Enabling Better Broccoli Production on the East Coast

Broccoli—one of the healthiest and most popular vegetables—does not like heat. So, 90 percent of United States-grown broccoli is farmed in California, where the days are warm and the nights are cool. That means most of the broccoli in the eastern United States travels thousands of miles, losing flavor and freshness over the course of days. In a project led by Thomas Björkman, School of Integrative Plant Science, a team of 15 faculty from nine universities, as well as a score of companies in the produce industry, is working to make a year-round eastern broccoli industry possible. Phillip D. Griffiths, School of Integrative Plant Science, and Mark Farnham (United States Vegetable Laboratory, United States Department of Agriculture) have been working to develop varieties of broccoli that can grow in hotter climates—greatly expanding the regional possibilities for production. Miguel I. Gomez, Dyson School of Applied Economics and Management, is enhancing distribution channels for broccoli and regional fresh produce in general, with particular attention to market access for mid-sized vegetable farms that predominate in the East. Their efforts will bring economic development to communities, reduce the overall cost and carbon footprint of broccoli, increase food security by diversifying production areas—and broccoli on the East Coast will taste better, too.

This project enables a tripling of eastern production, to a farm gate value of $100 million per year, by making eastern broccoli more profitable for seed companies, growers, and distributors. Work in the lab is ongoing to improve and test broccoli varieties using the latest technologies. Hybrids developed in the last five years will enter into quality trials in different eastern locations to identify the best varieties for each environment, with consumer trials to assess flavor and value. Extension publications will help deepen growers’ knowledge of broccoli production and distributors’ resources for post-harvest handling and equipment. The team is also identifying optimal supply chain structures from farm to retail outlets, providing cost analyses, recommendations, and risk-and-trust experiments for food hubs at new locations. While the focus of this project is broccoli, consumers’ interest in the benefits of locally grown vegetables signals a transition in the produce industry—broccoli is serving as an excellent model for driving that transition.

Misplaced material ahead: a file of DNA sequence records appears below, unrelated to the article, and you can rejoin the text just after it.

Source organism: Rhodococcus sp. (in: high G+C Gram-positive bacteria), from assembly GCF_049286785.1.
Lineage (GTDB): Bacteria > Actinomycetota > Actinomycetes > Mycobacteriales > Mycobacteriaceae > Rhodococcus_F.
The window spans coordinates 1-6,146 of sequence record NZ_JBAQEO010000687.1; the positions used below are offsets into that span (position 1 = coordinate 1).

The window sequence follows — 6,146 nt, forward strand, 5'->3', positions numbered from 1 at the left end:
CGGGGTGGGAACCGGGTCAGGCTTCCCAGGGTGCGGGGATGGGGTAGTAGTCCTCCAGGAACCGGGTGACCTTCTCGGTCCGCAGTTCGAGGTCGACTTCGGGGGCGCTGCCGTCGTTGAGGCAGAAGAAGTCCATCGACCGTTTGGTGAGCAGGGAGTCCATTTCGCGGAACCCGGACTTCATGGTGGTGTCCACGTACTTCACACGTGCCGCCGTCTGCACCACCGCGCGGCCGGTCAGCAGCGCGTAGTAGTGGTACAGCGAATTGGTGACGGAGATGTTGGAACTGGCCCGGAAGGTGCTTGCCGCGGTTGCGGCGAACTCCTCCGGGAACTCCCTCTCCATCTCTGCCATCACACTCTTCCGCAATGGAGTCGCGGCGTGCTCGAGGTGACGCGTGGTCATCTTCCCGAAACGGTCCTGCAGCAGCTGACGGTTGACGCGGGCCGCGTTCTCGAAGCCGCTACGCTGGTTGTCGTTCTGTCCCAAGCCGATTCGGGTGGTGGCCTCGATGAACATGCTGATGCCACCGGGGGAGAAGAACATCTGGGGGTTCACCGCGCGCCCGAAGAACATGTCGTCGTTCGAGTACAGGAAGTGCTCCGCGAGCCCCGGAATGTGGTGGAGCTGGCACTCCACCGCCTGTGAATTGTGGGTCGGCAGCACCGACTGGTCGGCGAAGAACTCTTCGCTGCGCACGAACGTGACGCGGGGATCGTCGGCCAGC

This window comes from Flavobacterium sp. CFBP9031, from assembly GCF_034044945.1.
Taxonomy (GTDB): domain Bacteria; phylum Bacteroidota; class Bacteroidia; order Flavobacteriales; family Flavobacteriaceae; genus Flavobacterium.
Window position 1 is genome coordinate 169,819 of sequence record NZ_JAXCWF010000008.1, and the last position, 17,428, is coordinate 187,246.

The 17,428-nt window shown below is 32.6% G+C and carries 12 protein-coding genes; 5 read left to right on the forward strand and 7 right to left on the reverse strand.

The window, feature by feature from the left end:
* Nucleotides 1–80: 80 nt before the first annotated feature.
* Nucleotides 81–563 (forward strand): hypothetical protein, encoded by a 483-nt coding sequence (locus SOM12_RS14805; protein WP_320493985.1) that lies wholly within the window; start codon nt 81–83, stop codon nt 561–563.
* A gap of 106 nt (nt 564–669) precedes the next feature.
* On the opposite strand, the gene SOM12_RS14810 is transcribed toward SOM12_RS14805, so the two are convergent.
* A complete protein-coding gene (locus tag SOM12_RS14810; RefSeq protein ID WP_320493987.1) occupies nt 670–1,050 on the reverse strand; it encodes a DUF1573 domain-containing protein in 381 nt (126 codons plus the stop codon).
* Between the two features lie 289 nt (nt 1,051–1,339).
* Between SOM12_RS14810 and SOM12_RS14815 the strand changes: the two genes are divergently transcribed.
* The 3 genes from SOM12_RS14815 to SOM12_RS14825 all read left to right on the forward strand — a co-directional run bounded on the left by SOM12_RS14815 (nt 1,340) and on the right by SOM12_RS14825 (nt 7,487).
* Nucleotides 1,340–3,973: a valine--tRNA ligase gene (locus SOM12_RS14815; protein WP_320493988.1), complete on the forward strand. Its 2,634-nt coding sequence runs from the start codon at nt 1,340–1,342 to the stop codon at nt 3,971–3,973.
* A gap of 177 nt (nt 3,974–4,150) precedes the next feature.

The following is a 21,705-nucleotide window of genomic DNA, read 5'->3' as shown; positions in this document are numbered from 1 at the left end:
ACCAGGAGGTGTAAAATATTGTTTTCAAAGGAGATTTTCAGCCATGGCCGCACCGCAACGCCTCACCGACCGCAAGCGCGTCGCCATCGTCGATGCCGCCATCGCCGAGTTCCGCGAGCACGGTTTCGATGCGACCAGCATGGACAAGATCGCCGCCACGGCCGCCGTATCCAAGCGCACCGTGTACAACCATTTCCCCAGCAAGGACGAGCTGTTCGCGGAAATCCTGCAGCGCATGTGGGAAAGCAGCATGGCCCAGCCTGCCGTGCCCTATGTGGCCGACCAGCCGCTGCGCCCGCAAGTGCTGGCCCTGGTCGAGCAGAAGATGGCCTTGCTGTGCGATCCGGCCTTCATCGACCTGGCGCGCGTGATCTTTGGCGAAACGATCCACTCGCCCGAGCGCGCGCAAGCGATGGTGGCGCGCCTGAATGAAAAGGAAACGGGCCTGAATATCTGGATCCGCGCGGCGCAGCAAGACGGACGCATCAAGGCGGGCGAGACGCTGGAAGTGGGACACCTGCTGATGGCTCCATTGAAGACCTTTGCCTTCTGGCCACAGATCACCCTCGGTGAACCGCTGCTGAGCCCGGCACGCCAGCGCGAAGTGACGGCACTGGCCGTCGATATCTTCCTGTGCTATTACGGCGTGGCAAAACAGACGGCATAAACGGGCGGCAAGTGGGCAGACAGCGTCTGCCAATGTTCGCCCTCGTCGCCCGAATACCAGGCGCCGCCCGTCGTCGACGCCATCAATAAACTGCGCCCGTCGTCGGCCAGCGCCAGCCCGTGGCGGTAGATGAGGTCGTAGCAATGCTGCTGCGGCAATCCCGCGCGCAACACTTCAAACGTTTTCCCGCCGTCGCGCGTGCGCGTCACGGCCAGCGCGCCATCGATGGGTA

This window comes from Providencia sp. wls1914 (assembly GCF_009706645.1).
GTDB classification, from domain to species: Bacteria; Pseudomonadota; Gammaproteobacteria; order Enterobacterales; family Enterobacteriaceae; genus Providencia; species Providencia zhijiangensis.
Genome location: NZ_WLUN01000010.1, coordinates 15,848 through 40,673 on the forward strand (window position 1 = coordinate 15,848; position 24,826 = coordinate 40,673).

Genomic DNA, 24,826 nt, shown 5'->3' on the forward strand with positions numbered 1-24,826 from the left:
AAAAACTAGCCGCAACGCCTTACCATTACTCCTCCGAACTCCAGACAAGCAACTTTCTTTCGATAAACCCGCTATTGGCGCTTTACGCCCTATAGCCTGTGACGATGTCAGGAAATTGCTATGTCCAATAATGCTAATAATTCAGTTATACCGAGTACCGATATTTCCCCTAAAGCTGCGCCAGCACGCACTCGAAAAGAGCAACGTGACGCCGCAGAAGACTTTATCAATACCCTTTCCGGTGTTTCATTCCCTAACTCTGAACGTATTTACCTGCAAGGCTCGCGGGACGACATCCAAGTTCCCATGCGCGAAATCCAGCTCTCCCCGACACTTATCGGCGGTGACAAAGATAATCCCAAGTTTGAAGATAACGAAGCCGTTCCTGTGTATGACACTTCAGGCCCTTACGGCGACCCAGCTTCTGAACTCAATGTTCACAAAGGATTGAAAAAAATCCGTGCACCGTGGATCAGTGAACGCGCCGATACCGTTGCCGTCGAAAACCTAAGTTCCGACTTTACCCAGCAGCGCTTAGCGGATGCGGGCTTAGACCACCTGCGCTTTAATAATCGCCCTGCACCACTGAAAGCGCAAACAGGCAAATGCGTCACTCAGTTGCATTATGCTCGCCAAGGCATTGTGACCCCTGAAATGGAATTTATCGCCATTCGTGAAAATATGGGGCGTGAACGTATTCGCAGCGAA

Cornell Researchers

Funding Received

$5 Million spanning 5 years

Sponsored by

Other Research Sponsored by United States Department of Agriculture, National Institute of Food and Agriculture